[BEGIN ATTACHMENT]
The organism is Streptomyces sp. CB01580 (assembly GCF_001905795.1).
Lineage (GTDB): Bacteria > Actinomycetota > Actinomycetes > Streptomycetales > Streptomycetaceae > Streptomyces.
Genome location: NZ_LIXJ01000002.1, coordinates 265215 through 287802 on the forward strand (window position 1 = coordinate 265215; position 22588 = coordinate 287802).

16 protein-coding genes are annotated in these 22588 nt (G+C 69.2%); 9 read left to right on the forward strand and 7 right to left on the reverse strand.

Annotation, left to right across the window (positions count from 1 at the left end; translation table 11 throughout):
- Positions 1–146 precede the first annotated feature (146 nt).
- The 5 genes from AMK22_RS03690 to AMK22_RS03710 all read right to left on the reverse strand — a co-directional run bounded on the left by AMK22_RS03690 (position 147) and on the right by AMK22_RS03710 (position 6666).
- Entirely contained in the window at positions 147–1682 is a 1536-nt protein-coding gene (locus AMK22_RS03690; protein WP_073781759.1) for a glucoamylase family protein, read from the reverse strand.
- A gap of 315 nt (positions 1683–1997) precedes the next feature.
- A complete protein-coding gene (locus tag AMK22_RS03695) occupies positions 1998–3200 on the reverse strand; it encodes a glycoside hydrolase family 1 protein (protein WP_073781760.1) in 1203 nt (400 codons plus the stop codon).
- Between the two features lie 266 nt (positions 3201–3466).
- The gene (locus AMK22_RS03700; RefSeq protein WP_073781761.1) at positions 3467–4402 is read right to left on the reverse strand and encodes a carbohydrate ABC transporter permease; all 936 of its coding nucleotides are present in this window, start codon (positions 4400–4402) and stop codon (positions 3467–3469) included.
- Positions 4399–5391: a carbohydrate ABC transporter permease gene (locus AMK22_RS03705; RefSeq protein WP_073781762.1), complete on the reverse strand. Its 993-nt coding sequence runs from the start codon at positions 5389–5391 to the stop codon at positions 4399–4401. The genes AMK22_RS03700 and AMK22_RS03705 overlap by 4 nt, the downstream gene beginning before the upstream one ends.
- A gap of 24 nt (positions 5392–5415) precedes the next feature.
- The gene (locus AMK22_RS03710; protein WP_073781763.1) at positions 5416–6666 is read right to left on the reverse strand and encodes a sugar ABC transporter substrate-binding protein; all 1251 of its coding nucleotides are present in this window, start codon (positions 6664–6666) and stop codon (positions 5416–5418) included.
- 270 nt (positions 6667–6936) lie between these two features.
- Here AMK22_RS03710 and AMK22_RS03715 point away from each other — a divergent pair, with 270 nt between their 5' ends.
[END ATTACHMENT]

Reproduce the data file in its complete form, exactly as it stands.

The organism is Streptomyces sp. CB01580 (assembly GCF_001905795.1).
Lineage (GTDB): Bacteria > Actinomycetota > Actinomycetes > Streptomycetales > Streptomycetaceae > Streptomyces.
Genome location: NZ_LIXJ01000002.1, coordinates 265215 through 287802 on the forward strand (window position 1 = coordinate 265215; position 22588 = coordinate 287802).

16 protein-coding genes are annotated in these 22588 nt (G+C 69.2%); 9 read left to right on the forward strand and 7 right to left on the reverse strand.

Annotation, left to right across the window (positions count from 1 at the left end; translation table 11 throughout):
- Positions 1–146 precede the first annotated feature (146 nt).
- The 5 genes from AMK22_RS03690 to AMK22_RS03710 all read right to left on the reverse strand — a co-directional run bounded on the left by AMK22_RS03690 (position 147) and on the right by AMK22_RS03710 (position 6666).
- Entirely contained in the window at positions 147–1682 is a 1536-nt protein-coding gene (locus AMK22_RS03690; protein WP_073781759.1) for a glucoamylase family protein, read from the reverse strand.
- A gap of 315 nt (positions 1683–1997) precedes the next feature.
- A complete protein-coding gene (locus tag AMK22_RS03695) occupies positions 1998–3200 on the reverse strand; it encodes a glycoside hydrolase family 1 protein (protein WP_073781760.1) in 1203 nt (400 codons plus the stop codon).
- Between the two features lie 266 nt (positions 3201–3466).
- The gene (locus AMK22_RS03700; RefSeq protein WP_073781761.1) at positions 3467–4402 is read right to left on the reverse strand and encodes a carbohydrate ABC transporter permease; all 936 of its coding nucleotides are present in this window, start codon (positions 4400–4402) and stop codon (positions 3467–3469) included.
- Positions 4399–5391: a carbohydrate ABC transporter permease gene (locus AMK22_RS03705; RefSeq protein WP_073781762.1), complete on the reverse strand. Its 993-nt coding sequence runs from the start codon at positions 5389–5391 to the stop codon at positions 4399–4401. The genes AMK22_RS03700 and AMK22_RS03705 overlap by 4 nt, the downstream gene beginning before the upstream one ends.
- A gap of 24 nt (positions 5392–5415) precedes the next feature.
- The gene (locus AMK22_RS03710; protein WP_073781763.1) at positions 5416–6666 is read right to left on the reverse strand and encodes a sugar ABC transporter substrate-binding protein; all 1251 of its coding nucleotides are present in this window, start codon (positions 6664–6666) and stop codon (positions 5416–5418) included.
- 270 nt (positions 6667–6936) lie between these two features.
- Here AMK22_RS03710 and AMK22_RS03715 point away from each other — a divergent pair, with 270 nt between their 5' ends.